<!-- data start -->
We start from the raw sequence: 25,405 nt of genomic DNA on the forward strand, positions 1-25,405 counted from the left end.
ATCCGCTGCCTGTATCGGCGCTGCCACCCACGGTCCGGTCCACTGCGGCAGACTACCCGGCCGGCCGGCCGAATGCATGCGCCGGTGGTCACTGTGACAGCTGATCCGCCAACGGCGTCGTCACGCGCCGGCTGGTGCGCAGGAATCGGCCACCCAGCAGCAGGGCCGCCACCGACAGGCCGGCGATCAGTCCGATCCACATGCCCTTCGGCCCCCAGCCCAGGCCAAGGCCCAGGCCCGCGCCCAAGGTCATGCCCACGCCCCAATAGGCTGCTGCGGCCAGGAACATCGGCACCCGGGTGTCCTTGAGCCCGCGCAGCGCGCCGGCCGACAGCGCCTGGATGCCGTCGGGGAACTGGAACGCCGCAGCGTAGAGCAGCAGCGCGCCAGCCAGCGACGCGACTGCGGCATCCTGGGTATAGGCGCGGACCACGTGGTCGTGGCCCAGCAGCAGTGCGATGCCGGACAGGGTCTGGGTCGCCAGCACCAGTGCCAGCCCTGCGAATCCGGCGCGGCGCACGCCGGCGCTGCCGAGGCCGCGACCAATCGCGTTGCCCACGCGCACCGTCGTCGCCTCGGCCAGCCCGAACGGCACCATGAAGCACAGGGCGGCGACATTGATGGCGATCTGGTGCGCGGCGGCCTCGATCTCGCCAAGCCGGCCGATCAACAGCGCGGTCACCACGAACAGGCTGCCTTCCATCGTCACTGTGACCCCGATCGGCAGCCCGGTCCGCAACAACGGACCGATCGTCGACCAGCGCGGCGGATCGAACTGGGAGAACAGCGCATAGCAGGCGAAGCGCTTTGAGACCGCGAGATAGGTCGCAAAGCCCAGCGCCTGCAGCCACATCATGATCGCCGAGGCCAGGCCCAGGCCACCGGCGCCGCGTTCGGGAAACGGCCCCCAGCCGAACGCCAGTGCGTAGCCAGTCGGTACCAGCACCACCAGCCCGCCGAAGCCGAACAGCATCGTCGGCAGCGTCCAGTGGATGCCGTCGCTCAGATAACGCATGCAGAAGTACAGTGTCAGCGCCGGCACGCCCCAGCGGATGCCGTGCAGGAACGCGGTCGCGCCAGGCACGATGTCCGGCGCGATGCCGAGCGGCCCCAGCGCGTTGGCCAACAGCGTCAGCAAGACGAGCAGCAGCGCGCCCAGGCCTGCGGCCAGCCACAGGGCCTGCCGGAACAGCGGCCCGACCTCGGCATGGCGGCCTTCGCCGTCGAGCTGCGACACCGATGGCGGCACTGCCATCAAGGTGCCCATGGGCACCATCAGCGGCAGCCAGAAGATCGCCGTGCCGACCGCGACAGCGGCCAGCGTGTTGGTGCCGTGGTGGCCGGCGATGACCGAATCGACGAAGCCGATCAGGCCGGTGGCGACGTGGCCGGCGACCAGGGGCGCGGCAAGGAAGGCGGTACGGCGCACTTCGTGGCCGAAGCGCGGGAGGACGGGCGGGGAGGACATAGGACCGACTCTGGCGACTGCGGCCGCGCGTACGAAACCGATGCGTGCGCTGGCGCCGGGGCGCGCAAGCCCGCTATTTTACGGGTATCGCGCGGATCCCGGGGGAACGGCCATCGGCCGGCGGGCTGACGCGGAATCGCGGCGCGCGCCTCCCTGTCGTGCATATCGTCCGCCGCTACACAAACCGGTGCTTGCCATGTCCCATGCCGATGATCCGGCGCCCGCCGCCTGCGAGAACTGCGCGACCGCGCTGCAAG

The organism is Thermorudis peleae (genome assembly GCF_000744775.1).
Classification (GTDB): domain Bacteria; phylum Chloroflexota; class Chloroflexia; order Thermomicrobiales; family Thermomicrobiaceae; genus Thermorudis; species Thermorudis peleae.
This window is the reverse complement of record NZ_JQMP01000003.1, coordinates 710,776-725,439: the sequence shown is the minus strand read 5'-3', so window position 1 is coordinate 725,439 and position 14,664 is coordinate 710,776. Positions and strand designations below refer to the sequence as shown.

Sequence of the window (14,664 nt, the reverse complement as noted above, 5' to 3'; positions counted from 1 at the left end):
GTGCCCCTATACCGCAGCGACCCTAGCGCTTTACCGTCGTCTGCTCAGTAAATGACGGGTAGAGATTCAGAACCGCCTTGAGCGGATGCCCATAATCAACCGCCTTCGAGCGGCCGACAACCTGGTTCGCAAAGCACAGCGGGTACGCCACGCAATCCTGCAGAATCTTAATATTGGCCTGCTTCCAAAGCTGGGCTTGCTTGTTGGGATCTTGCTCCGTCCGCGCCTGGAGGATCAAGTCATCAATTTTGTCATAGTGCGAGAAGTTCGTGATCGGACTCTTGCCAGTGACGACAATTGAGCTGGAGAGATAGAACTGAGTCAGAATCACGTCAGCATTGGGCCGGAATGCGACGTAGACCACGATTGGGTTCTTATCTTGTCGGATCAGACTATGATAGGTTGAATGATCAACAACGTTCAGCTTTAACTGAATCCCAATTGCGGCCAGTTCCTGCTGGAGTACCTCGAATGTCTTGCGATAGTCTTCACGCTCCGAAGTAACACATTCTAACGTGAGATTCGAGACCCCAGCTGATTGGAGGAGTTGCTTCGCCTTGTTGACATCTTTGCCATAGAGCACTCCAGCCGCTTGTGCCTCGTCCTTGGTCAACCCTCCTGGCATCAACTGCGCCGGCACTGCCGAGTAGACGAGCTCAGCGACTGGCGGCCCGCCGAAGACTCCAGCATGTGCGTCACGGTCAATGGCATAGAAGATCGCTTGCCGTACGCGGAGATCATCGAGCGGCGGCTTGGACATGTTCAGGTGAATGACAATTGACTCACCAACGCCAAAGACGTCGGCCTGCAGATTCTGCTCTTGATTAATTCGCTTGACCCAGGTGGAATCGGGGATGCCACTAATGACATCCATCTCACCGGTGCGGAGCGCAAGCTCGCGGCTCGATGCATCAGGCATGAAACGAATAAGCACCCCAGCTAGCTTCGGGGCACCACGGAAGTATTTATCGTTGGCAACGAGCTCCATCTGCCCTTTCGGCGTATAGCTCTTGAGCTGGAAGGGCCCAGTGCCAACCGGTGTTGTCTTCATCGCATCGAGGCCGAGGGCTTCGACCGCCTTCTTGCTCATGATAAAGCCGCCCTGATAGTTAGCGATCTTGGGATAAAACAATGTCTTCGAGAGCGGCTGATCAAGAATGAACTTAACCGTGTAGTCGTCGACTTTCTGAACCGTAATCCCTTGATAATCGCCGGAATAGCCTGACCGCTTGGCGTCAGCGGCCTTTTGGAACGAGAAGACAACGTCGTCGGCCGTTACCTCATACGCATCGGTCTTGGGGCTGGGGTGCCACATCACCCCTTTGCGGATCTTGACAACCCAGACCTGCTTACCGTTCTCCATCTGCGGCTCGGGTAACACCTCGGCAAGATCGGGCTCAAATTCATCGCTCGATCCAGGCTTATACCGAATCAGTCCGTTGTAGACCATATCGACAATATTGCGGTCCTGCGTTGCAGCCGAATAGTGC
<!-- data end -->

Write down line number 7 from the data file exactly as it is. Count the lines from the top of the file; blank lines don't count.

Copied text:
GTGCCCCTATACCGCAGCGACCCTAGCGCTTTACCGTCGTCTGCTCAGTAAATGACGGGTAGAGATTCAGAACCGCCTTGAGCGGATGCCCATAATCAACCGCCTTCGAGCGGCCGACAACCTGGTTCGCAAAGCACAGCGGGTACGCCACGCAATCCTGCAGAATCTTAATATTGGCCTGCTTCCAAAGCTGGGCTTGCTTGTTGGGATCTTGCTCCGTCCGCGCCTGGAGGATCAAGTCATCAATTTTGTCATAGTGCGAGAAGTTCGTGATCGGACTCTTGCCAGTGACGACAATTGAGCTGGAGAGATAGAACTGAGTCAGAATCACGTCAGCATTGGGCCGGAATGCGACGTAGACCACGATTGGGTTCTTATCTTGTCGGATCAGACTATGATAGGTTGAATGATCAACAACGTTCAGCTTTAACTGAATCCCAATTGCGGCCAGTTCCTGCTGGAGTACCTCGAATGTCTTGCGATAGTCTTCACGCTCCGAAGTAACACATTCTAACGTGAGATTCGAGACCCCAGCTGATTGGAGGAGTTGCTTCGCCTTGTTGACATCTTTGCCATAGAGCACTCCAGCCGCTTGTGCCTCGTCCTTGGTCAACCCTCCTGGCATCAACTGCGCCGGCACTGCCGAGTAGACGAGCTCAGCGACTGGCGGCCCGCCGAAGACTCCAGCATGTGCGTCACGGTCAATGGCATAGAAGATCGCTTGCCGTACGCGGAGATCATCGAGCGGCGGCTTGGACATGTTCAGGTGAATGACAATTGACTCACCAACGCCAAAGACGTCGGCCTGCAGATTCTGCTCTTGATTAATTCGCTTGACCCAGGTGGAATCGGGGATGCCACTAATGACATCCATCTCACCGGTGCGGAGCGCAAGCTCGCGGCTCGATGCATCAGGCATGAAACGAATAAGCACCCCAGCTAGCTTCGGGGCACCACGGAAGTATTTATCGTTGGCAACGAGCTCCATCTGCCCTTTCGGCGTATAGCTCTTGAGCTGGAAGGGCCCAGTGCCAACCGGTGTTGTCTTCATCGCATCGAGGCCGAGGGCTTCGACCGCCTTCTTGCTCATGATAAAGCCGCCCTGATAGTTAGCGATCTTGGGATAAAACAATGTCTTCGAGAGCGGCTGATCAAGAATGAACTTAACCGTGTAGTCGTCGACTTTCTGAACCGTAATCCCTTGATAATCGCCGGAATAGCCTGACCGCTTGGCGTCAGCGGCCTTTTGGAACGAGAAGACAACGTCGTCGGCCGTTACCTCATACGCATCGGTCTTGGGGCTGGGGTGCCACATCACCCCTTTGCGGATCTTGACAACCCAGACCTGCTTACCGTTCTCCATCTGCGGCTCGGGTAACACCTCGGCAAGATCGGGCTCAAATTCATCGCTCGATCCAGGCTTATACCGAATCAGTCCGTTGTAGACCATATCGACAATATTGCGGTCCTGCGTTGCAGCCGAATAGTGC